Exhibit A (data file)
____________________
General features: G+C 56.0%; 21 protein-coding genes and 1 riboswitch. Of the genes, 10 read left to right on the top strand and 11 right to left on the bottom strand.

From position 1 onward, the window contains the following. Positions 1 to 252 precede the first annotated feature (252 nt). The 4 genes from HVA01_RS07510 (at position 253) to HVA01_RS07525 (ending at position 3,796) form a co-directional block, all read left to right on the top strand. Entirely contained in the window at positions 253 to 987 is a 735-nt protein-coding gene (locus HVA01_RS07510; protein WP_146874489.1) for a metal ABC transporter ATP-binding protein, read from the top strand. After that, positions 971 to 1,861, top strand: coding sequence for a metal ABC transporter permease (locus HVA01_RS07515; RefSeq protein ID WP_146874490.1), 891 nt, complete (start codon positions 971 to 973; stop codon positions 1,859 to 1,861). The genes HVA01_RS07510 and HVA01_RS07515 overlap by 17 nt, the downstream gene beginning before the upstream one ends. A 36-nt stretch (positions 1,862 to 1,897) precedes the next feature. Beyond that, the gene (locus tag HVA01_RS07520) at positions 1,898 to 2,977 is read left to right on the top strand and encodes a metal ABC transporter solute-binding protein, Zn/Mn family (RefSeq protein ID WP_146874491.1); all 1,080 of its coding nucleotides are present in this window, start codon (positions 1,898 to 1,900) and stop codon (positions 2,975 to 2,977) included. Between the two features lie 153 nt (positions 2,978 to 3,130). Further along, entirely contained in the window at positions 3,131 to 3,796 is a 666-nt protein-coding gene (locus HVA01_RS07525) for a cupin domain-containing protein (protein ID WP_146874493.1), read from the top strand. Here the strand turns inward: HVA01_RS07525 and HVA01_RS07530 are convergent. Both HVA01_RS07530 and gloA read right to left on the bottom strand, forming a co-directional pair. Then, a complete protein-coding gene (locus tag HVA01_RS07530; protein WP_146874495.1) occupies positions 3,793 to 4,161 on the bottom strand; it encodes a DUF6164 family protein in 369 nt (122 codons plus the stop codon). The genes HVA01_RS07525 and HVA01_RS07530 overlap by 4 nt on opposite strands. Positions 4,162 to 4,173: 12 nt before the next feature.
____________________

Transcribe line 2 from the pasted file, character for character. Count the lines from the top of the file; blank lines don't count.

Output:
From position 1 onward, the window contains the following. Positions 1 to 252 precede the first annotated feature (252 nt). The 4 genes from HVA01_RS07510 (at position 253) to HVA01_RS07525 (ending at position 3,796) form a co-directional block, all read left to right on the top strand. Entirely contained in the window at positions 253 to 987 is a 735-nt protein-coding gene (locus HVA01_RS07510; protein WP_146874489.1) for a metal ABC transporter ATP-binding protein, read from the top strand. After that, positions 971 to 1,861, top strand: coding sequence for a metal ABC transporter permease (locus HVA01_RS07515; RefSeq protein ID WP_146874490.1), 891 nt, complete (start codon positions 971 to 973; stop codon positions 1,859 to 1,861). The genes HVA01_RS07510 and HVA01_RS07515 overlap by 17 nt, the downstream gene beginning before the upstream one ends. A 36-nt stretch (positions 1,862 to 1,897) precedes the next feature. Beyond that, the gene (locus tag HVA01_RS07520) at positions 1,898 to 2,977 is read left to right on the top strand and encodes a metal ABC transporter solute-binding protein, Zn/Mn family (RefSeq protein ID WP_146874491.1); all 1,080 of its coding nucleotides are present in this window, start codon (positions 1,898 to 1,900) and stop codon (positions 2,975 to 2,977) included. Between the two features lie 153 nt (positions 2,978 to 3,130). Further along, entirely contained in the window at positions 3,131 to 3,796 is a 666-nt protein-coding gene (locus HVA01_RS07525) for a cupin domain-containing protein (protein ID WP_146874493.1), read from the top strand. Here the strand turns inward: HVA01_RS07525 and HVA01_RS07530 are convergent. Both HVA01_RS07530 and gloA read right to left on the bottom strand, forming a co-directional pair. Then, a complete protein-coding gene (locus tag HVA01_RS07530; protein WP_146874495.1) occupies positions 3,793 to 4,161 on the bottom strand; it encodes a DUF6164 family protein in 369 nt (122 codons plus the stop codon). The genes HVA01_RS07525 and HVA01_RS07530 overlap by 4 nt on opposite strands. Positions 4,162 to 4,173: 12 nt before the next feature.